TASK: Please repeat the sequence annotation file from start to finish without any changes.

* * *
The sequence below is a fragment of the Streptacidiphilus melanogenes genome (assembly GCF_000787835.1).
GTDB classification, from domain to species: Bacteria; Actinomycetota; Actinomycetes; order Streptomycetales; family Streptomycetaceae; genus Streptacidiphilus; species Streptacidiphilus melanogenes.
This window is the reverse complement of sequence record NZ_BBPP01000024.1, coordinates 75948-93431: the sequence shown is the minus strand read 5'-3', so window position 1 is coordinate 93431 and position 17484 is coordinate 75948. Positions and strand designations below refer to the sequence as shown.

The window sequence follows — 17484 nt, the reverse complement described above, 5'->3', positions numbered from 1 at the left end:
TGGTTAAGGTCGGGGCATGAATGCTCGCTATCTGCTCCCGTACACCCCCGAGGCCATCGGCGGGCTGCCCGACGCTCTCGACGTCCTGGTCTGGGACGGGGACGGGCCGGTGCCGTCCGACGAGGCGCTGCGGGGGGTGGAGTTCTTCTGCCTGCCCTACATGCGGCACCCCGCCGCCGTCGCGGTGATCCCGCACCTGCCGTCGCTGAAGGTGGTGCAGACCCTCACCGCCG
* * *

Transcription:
The sequence below is a fragment of the Streptacidiphilus melanogenes genome (assembly GCF_000787835.1).
GTDB classification, from domain to species: Bacteria; Actinomycetota; Actinomycetes; order Streptomycetales; family Streptomycetaceae; genus Streptacidiphilus; species Streptacidiphilus melanogenes.
This window is the reverse complement of sequence record NZ_BBPP01000024.1, coordinates 75948-93431: the sequence shown is the minus strand read 5'-3', so window position 1 is coordinate 93431 and position 17484 is coordinate 75948. Positions and strand designations below refer to the sequence as shown.

The window sequence follows — 17484 nt, the reverse complement described above, 5'->3', positions numbered from 1 at the left end:
TGGTTAAGGTCGGGGCATGAATGCTCGCTATCTGCTCCCGTACACCCCCGAGGCCATCGGCGGGCTGCCCGACGCTCTCGACGTCCTGGTCTGGGACGGGGACGGGCCGGTGCCGTCCGACGAGGCGCTGCGGGGGGTGGAGTTCTTCTGCCTGCCCTACATGCGGCACCCCGCCGCCGTCGCGGTGATCCCGCACCTGCCGTCGCTGAAGGTGGTGCAGACCCTCACCGCCG